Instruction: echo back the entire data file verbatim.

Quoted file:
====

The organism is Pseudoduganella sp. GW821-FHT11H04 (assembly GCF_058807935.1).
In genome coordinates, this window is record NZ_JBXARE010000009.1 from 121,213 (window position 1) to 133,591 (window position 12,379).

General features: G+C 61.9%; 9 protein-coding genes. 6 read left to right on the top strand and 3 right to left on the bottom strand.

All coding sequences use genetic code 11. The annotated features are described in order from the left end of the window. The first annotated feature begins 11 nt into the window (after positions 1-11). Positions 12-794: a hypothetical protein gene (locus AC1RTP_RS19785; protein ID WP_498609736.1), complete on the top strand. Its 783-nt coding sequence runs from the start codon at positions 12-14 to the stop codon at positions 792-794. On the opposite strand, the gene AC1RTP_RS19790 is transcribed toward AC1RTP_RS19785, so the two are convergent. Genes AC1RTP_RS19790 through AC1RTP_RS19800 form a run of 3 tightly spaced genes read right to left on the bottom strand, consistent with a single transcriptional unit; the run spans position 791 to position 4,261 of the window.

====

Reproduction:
The organism is Pseudoduganella sp. GW821-FHT11H04 (assembly GCF_058807935.1).
In genome coordinates, this window is record NZ_JBXARE010000009.1 from 121,213 (window position 1) to 133,591 (window position 12,379).

General features: G+C 61.9%; 9 protein-coding genes. 6 read left to right on the top strand and 3 right to left on the bottom strand.

All coding sequences use genetic code 11. The annotated features are described in order from the left end of the window. The first annotated feature begins 11 nt into the window (after positions 1-11). Positions 12-794: a hypothetical protein gene (locus AC1RTP_RS19785; protein ID WP_498609736.1), complete on the top strand. Its 783-nt coding sequence runs from the start codon at positions 12-14 to the stop codon at positions 792-794. On the opposite strand, the gene AC1RTP_RS19790 is transcribed toward AC1RTP_RS19785, so the two are convergent. Genes AC1RTP_RS19790 through AC1RTP_RS19800 form a run of 3 tightly spaced genes read right to left on the bottom strand, consistent with a single transcriptional unit; the run spans position 791 to position 4,261 of the window.